Lead Department(s): Indian and Northern Affairs Canada
Start Date: May 2003 (official announcement)
End Date: March 2008 (end of funding)
Total Federal Funding Allocation: $1.6 billion over 5 years
Description of the Horizontal Initiative (including funding agreement)
INAC and Health Canada (HC) have developed a seven-part First Nations Water Management Strategy (FNWMS) to be implemented over a five-year period, beginning in 2003-2004. The strategy allows for the development and implementation of: (1) a plan to upgrade and build water and waste-water facilities to meet established design, construction and water quality standards with a priority on identified facilities; (2) an effective water quality monitoring program combined with a comprehensive and coordinated compliance and reporting regime that will improve the detection of drinking water problems in a timely manner, thereby reducing the possibility of risk to health; (3) an effective and sustainable operation and maintenance (O&M) program designed to ensure the safety of the residents and the protection of the assets with a priority on identified high-risk facilities; (4) a plan for the continued expansion and enhancement of training programs, to ensure that all operators have the skills, knowledge and experience required to fulfill their responsibilities, supported by the introduction of mandatory certification requirements for all operators; (5) a set of integrated water quality management protocols with clearly defined roles and responsibilities consistent with national performance standards along with improvements in emergency response procedures; (6) a public awareness campaign aimed at informing both First Nation decision-makers of their roles and responsibilities in ensuring the safety of water supplies within their communities and First Nation households of measures they can take to protect the quality of water within their home and community; and (7) a comprehensive set of clearly defined standards, protocols and policies, using a multi-barrier approach.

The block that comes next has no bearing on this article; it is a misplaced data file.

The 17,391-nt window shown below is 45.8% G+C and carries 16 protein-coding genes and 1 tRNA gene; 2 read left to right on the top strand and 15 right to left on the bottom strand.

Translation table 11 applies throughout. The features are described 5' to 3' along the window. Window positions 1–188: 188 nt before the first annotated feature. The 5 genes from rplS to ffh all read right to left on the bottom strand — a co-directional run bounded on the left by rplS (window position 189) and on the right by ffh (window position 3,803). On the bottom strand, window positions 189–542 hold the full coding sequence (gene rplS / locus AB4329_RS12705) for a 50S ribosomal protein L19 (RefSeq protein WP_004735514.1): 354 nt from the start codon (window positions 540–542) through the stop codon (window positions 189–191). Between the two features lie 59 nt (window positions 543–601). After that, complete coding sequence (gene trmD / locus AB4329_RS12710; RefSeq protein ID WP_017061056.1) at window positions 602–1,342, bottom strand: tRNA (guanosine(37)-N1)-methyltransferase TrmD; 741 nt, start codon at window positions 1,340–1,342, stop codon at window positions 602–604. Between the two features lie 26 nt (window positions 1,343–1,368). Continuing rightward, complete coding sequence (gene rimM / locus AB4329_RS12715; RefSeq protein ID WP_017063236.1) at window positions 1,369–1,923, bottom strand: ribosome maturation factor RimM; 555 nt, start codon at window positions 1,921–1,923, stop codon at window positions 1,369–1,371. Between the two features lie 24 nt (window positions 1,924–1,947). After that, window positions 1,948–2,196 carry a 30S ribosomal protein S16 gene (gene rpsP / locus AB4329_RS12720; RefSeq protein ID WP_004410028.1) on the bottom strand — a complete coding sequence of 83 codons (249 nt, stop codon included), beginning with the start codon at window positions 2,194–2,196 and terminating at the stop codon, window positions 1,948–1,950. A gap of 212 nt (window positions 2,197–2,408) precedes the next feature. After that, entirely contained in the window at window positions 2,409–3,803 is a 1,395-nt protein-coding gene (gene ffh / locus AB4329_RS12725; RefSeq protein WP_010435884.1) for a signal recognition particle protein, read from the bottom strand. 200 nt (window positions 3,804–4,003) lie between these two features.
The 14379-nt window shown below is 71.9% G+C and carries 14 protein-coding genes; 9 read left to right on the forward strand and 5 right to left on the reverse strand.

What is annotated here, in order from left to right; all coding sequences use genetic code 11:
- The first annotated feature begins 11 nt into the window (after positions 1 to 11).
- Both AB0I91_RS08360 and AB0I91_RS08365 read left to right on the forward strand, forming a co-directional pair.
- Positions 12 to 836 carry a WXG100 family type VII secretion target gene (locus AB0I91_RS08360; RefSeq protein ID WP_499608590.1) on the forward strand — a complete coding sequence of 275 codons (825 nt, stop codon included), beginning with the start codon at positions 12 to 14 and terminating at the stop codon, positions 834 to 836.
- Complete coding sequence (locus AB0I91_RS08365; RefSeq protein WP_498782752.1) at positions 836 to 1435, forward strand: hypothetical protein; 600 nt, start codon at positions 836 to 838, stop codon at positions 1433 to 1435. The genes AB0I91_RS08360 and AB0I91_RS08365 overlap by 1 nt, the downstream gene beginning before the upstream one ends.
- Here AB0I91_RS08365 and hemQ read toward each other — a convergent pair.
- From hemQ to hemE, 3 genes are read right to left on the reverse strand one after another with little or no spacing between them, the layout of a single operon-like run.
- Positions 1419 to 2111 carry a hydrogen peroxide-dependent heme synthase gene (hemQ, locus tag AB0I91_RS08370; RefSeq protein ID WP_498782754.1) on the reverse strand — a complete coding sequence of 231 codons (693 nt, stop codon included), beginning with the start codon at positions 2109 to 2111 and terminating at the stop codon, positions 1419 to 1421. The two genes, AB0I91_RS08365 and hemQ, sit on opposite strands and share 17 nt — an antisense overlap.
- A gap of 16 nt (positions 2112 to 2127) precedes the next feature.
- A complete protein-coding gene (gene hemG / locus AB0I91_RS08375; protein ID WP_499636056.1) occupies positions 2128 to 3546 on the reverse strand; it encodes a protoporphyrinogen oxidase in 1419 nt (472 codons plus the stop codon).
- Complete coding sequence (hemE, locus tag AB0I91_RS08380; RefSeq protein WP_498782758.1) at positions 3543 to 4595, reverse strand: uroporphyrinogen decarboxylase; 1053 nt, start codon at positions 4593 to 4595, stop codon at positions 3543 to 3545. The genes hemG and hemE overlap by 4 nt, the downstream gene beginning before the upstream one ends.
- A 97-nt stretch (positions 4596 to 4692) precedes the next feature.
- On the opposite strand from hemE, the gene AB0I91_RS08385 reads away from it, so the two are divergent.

The strategy will also require the establishment of closer partnerships amongst key federal, provincial/territorial, industry and other public sector partners. These partnerships will assist in areas such as watershed management and source water protection as well as advances in science and technology. Most importantly, the implementation of the strategy and the development of a detailed plan will require close collaboration with First Nations. The strategy is consistent with the broader national approach and is modelled on the enhanced management regimes in place or being implemented in most provinces and territories. The FNWMS includes an additional $600 million in funding over five years (from 2003-2004 to 2007-2008). Of that $600 million, $115.9 million goes to HC for their part in the strategy, while the remaining $484.1 million funds INAC's participation in the strategy. This $600 million in funding is in addition to INAC's normal annual funding to water initiatives in First Nations and HC's Drinking Water Safety Program (DWSP) funds that go to First Nations, which are also included in this template. Combining the FNWMS funds and the normal annual funding by both departments into First Nation water issues, the total federal funding allocated over 5 years will be $1.6 billion.
For more information, see Water Source for Life
Drinking Water Quality
|Federal Partners Involved in each Program||Names of Programs||Total Allocation||Planned Spending for 2006-07||Expected Results for 2006-07|
|INAC||First Nations Water Management Strategy||$1.471 billion||$306.2 million||Number of trained or certified operators greater than or equal to that in the previous year.
Number of high-risk facilities less than or equal to that in the previous year.
|Health Canada||Drinking Water Safety Program including the First Nations Water Management Strategy||$140.9 million||$31.5 million||Increased capacity of First Nations to monitor drinking water quality.
Increased the availability of lab kits for testing bacteriological contamination.
Increased Environmental Health Officer availability to support communities in monitoring drinking water quality.
Maintained the early warning database to detect and respond to potential drinking water quality problems in a timely manner.
Investigated waterborne diseases outbreaks, as required.
|Total||$1.6 billion||$337.7 million|
Director, Infrastructure Operations
Les Terrasses de la Chaudière
Room 17 E